In Dore v Cairns  QSC 238, the Supreme Court of Queensland recently made orders to remove both named executors in the will of the deceased.
The case related to the failure of the executors appointed to the estate of the late Sandra Marie Hutton to appropriately progress the administration of the estate. The deceased passed away on June 27, 2015 and, at the time of the application some seven years later, the estate had yet to administered by the executors appointed under the terms of the Will.
Under the deceased's will, Mr Cairns (her friend) and Mr Dore (her nephew) were appointed to be the executors and trustees of her will. In the event they could not act, the deceased nominated Geoffrey Charles Hope to be her executor and trustee. The evidence before the court established that the executors, Mr Dore and Mr Cairns, were not able to progress the administration of the estate, as in fact all communication between them had broken down and they could not work together as executors.
After back and forth communication and each executor seeking their own legal advice, Mr Cairns was personally served with the application and affidavit of Mr Dore on October 6, 2022. The application was set down for hearing on October 21, 2022. There were adjournments of the application based on indications to the court that Mr Cairns was of ill health and unable to appear. The court was ultimately satisfied that it was appropriate to determine the application notwithstanding Mr Cairns' absence.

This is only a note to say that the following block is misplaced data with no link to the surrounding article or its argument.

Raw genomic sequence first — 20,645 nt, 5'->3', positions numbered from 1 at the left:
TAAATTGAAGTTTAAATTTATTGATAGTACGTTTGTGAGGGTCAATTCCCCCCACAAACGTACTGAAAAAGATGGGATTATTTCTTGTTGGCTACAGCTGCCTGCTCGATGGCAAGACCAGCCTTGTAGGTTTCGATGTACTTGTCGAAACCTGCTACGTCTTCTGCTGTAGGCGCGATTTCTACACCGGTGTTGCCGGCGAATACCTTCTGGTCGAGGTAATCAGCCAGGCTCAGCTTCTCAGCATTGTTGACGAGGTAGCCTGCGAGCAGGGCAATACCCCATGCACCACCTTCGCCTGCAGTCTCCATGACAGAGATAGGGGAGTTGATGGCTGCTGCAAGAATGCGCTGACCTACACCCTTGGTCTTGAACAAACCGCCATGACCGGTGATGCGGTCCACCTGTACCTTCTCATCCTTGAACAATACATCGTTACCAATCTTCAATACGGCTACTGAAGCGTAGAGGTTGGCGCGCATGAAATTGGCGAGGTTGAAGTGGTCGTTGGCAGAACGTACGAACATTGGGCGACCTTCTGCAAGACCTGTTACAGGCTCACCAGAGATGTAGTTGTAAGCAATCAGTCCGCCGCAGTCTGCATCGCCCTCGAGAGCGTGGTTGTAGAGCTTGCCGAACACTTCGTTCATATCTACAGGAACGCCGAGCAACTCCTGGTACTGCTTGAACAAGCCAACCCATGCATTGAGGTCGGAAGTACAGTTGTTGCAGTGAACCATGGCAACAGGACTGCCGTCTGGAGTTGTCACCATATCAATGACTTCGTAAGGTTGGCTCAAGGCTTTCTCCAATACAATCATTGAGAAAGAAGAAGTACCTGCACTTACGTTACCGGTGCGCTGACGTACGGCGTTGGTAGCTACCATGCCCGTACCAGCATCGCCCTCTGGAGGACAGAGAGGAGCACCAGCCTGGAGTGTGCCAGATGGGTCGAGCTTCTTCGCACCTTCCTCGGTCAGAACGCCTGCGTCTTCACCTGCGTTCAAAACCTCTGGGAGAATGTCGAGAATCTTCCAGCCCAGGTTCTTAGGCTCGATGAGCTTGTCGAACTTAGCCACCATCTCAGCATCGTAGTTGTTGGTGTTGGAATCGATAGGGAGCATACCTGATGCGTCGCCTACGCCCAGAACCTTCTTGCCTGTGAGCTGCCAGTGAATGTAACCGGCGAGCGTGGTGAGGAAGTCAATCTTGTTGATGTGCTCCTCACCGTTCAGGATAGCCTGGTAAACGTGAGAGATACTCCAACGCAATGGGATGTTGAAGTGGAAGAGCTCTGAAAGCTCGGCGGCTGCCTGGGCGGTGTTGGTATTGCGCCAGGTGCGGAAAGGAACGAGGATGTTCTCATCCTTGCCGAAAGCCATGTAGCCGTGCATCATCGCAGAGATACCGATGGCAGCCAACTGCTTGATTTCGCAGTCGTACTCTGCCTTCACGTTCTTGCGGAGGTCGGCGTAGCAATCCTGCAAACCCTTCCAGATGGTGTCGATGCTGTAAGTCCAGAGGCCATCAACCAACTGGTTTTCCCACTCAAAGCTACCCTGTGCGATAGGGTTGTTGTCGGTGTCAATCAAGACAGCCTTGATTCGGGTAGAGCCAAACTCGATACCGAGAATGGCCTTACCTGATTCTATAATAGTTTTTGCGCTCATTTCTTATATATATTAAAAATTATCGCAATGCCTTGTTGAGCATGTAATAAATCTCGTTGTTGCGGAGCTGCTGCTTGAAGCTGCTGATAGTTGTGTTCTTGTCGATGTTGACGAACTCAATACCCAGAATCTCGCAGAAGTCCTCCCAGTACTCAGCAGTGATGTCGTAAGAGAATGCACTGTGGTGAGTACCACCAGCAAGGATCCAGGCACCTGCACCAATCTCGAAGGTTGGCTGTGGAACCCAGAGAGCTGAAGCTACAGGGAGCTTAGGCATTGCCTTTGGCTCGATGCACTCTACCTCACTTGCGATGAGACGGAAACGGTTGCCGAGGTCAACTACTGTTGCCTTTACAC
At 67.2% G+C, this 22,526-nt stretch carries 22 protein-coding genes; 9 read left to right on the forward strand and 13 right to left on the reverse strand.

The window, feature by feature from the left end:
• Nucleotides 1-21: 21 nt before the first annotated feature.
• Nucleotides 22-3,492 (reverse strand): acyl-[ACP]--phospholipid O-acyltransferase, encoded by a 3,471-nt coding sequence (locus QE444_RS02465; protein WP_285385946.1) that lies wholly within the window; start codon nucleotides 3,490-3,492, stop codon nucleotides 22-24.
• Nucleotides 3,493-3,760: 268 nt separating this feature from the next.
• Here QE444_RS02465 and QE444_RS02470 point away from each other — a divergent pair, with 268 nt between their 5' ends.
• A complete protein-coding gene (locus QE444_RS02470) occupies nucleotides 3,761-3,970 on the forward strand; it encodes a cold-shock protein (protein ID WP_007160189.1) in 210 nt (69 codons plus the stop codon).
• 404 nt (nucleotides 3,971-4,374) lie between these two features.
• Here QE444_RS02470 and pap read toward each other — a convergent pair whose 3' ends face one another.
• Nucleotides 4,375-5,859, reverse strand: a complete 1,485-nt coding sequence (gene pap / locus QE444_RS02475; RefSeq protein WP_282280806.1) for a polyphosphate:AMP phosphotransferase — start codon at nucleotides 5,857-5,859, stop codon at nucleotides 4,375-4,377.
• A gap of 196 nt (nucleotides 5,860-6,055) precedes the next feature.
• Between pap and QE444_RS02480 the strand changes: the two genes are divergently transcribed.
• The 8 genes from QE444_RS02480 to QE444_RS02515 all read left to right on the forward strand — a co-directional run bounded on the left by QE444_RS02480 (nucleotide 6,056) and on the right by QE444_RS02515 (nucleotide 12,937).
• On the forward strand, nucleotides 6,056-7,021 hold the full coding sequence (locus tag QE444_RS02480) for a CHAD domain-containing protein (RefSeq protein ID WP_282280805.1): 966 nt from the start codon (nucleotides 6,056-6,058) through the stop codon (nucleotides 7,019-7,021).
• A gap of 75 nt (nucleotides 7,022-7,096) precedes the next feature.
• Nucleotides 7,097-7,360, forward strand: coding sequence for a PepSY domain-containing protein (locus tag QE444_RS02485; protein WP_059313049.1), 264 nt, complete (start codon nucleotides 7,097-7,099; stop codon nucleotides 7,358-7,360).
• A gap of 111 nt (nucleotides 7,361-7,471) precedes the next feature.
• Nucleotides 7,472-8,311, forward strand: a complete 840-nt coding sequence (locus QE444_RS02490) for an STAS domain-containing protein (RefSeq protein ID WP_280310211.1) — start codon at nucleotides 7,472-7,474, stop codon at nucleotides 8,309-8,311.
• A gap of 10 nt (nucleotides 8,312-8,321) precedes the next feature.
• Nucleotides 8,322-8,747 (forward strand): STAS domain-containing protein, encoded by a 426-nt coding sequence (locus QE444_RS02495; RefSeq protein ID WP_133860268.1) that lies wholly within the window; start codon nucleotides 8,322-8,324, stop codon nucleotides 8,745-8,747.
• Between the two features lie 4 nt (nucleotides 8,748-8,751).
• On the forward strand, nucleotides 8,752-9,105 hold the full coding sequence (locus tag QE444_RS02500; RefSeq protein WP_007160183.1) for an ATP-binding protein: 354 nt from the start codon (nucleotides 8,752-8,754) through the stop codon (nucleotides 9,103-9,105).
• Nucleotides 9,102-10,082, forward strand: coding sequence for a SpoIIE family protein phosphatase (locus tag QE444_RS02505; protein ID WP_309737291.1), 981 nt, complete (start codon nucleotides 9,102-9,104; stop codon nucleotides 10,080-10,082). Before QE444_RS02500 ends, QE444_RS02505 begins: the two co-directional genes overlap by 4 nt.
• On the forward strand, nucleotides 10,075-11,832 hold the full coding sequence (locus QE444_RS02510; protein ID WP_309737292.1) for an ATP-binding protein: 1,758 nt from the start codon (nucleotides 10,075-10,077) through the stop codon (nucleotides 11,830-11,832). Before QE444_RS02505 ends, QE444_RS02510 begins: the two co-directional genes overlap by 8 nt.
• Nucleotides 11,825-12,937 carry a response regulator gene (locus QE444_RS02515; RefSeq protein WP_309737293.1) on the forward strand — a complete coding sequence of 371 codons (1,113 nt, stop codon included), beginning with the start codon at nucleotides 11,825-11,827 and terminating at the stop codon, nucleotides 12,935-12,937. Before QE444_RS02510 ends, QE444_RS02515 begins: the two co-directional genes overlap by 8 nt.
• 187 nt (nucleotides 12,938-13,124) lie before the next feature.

The court was satisfied that in this case the continued appointment of the executors would frustrate the proper administration of the estate. The court granted the parties time to make submission as to whether the alternative executor under the will, Mr Hope, should be appointed but, for completeness, also made orders that if Mr Hope was unable to be found or was unwilling to act, Mr Dore and Mr Cairns were to be removed as executors. The grant of probate to them was to be revoked and letters of administration of the will of the deceased were to be granted to an independent administrator, Mr Wiedman.
The case illustrates the problems that can arise when testators fail to give careful consideration to selecting their executors. It is important to be sure that the people appointed as executors can work together to efficiently administrator the estate. That may mean appointing someone outside the family as executor, particularly if there is a history of tension between those you may be considering appointing. This case is a good example of the delays and complexities that can arise when executors are unable to communicate correctly and fully comply with their duties as executor.
This article was originally published in Queensland Country Life.